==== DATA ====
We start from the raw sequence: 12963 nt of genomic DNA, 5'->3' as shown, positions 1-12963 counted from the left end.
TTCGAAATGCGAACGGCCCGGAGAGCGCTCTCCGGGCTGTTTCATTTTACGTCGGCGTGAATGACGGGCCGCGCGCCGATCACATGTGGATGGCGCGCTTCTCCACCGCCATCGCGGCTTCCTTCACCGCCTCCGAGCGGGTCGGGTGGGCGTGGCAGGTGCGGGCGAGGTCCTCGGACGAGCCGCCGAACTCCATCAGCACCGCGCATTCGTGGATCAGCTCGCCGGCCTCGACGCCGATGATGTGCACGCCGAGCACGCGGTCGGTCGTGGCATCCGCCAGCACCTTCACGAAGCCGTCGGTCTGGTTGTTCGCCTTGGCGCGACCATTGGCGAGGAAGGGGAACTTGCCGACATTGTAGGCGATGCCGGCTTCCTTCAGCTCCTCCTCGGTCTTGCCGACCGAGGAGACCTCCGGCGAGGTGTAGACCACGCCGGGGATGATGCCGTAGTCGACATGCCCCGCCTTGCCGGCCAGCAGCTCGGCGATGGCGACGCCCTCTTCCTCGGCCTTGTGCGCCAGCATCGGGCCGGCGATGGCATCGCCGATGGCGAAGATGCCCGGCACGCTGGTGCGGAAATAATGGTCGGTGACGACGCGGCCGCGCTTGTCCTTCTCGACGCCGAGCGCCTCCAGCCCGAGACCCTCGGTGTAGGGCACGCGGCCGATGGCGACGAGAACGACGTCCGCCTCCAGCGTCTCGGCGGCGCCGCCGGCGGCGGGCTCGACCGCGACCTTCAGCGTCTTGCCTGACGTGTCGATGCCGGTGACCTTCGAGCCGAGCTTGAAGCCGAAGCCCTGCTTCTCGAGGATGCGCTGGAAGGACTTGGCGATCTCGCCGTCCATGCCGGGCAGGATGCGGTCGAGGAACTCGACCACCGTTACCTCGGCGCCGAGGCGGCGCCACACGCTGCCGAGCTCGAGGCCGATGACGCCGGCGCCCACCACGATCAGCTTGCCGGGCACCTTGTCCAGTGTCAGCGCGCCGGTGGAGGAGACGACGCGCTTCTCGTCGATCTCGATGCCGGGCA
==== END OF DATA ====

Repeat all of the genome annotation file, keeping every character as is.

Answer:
We start from the raw sequence: 12963 nt of genomic DNA, 5'->3' as shown, positions 1-12963 counted from the left end.
TTCGAAATGCGAACGGCCCGGAGAGCGCTCTCCGGGCTGTTTCATTTTACGTCGGCGTGAATGACGGGCCGCGCGCCGATCACATGTGGATGGCGCGCTTCTCCACCGCCATCGCGGCTTCCTTCACCGCCTCCGAGCGGGTCGGGTGGGCGTGGCAGGTGCGGGCGAGGTCCTCGGACGAGCCGCCGAACTCCATCAGCACCGCGCATTCGTGGATCAGCTCGCCGGCCTCGACGCCGATGATGTGCACGCCGAGCACGCGGTCGGTCGTGGCATCCGCCAGCACCTTCACGAAGCCGTCGGTCTGGTTGTTCGCCTTGGCGCGACCATTGGCGAGGAAGGGGAACTTGCCGACATTGTAGGCGATGCCGGCTTCCTTCAGCTCCTCCTCGGTCTTGCCGACCGAGGAGACCTCCGGCGAGGTGTAGACCACGCCGGGGATGATGCCGTAGTCGACATGCCCCGCCTTGCCGGCCAGCAGCTCGGCGATGGCGACGCCCTCTTCCTCGGCCTTGTGCGCCAGCATCGGGCCGGCGATGGCATCGCCGATGGCGAAGATGCCCGGCACGCTGGTGCGGAAATAATGGTCGGTGACGACGCGGCCGCGCTTGTCCTTCTCGACGCCGAGCGCCTCCAGCCCGAGACCCTCGGTGTAGGGCACGCGGCCGATGGCGACGAGAACGACGTCCGCCTCCAGCGTCTCGGCGGCGCCGCCGGCGGCGGGCTCGACCGCGACCTTCAGCGTCTTGCCTGACGTGTCGATGCCGGTGACCTTCGAGCCGAGCTTGAAGCCGAAGCCCTGCTTCTCGAGGATGCGCTGGAAGGACTTGGCGATCTCGCCGTCCATGCCGGGCAGGATGCGGTCGAGGAACTCGACCACCGTTACCTCGGCGCCGAGGCGGCGCCACACGCTGCCGAGCTCGAGGCCGATGACGCCGGCGCCCACCACGATCAGCTTGCCGGGCACCTTGTCCAGTGTCAGCGCGCCGGTGGAGGAGACGACGCGCTTCTCGTCGATCTCGATGCCGGGCA